The benefit of having an automatic transfer switch for RV generator is that you don’t have to worry about manually flipping the switch when the power goes out. The switch does that for you.
How Does an RV Automatic Transfer Switch Work?
RV automatic transfer switches work by detecting when there is a change in power. For example, if the campground’s power goes out, the switch will automatically switch to your RV’s generator.
The switch does this by constantly monitoring the voltage of the power sources. When it senses a change in voltage, it will quickly transfer your RV’s electrical system to the alternative power source.
RV Automatic Transfer Switch Installation
Installing an RV automatic transfer switch is a relatively simple process. However, it’s always best to consult with a professional if you’re unsure about anything.
The first thing you need to do is locate the main and alternate power sources on your RV. These may be shore power cord, an RV generator, or solar batteries. Once you’ve found them, you can start installing the switch.
The RV automatic transfer switch installation involves connecting the switch to the two power sources, the primary and secondary source. Most RV automatic transfer switches come with detailed instructions on how to install them.
RV Transfer Switch Problems
Although RV transfer switches are generally very reliable, there are a few problems that you may encounter. The most common RV transfer switch problems are explained below.
- One of the most common RV transfer switch problems is loose connections. A loose transfer switch connection can cause the device to fail even when your electrical system is working correctly.
- Another problem that you may encounter with an RV auto transfer switch is the wires burning out at the points of connection. This often happens if they are loose.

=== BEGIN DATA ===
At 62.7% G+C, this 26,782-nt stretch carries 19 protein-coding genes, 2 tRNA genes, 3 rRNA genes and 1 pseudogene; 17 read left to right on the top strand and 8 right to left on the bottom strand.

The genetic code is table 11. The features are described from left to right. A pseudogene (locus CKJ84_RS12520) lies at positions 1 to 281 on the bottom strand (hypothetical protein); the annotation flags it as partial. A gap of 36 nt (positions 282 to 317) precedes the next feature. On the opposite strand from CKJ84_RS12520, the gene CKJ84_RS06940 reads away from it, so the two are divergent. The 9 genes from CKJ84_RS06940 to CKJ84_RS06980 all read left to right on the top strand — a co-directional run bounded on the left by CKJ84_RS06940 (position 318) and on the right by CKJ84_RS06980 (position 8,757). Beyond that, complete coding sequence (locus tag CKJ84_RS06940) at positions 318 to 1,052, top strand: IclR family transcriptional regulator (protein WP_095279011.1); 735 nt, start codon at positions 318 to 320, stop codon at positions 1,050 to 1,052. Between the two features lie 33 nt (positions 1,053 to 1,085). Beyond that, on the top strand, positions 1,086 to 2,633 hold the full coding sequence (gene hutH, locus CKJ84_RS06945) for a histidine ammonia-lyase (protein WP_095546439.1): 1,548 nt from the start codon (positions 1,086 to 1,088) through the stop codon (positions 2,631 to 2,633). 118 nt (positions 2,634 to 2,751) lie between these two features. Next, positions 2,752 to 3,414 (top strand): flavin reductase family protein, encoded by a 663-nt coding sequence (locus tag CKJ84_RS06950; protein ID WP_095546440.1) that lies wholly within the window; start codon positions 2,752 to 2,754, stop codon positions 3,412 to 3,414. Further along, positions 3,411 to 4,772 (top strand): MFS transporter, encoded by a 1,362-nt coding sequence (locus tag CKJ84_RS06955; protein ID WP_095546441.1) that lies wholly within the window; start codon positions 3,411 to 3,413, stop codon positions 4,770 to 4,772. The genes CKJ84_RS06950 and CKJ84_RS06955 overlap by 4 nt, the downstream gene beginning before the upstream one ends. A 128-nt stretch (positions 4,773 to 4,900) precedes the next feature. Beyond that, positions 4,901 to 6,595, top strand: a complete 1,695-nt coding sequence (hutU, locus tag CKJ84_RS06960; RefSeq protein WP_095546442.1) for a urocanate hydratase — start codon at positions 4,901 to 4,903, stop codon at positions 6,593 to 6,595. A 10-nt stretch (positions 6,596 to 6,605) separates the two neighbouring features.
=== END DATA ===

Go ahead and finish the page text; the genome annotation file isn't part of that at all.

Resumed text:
RV automatic transfer switch troubleshooting does not need to be difficult. If you suspect a problem, the first thing to do is check if power is reaching the switch.
If you cannot test the circuitry, you may want a qualified person to do it for you. Next, check the wiring to see if there’s anything loose or damaged. Determine, also if the switch is healthy. This is done by testing to see if there is voltage leaving the switch. Replace it if faulty.
What is the Best RV Automatic Transfer Switch?
When choosing an RV automatic transfer switch, there are a few things you should keep in mind.
- First, you need to make sure that the switch is compatible with your RV’s electrical system.
- Second, you need to make sure that the switch is rated for the amount of power you’ll be using.
- The best RV automatic transfer switch will also be easy to install and easy to use.
An RV automatic transfer switch is a vital part of any RV’s electrical system. It allows you to safely and easily switch between different power sources. Because the switching happens without your intervention, the device provides a convenient means to keep your RV running even if one of the power sources fails.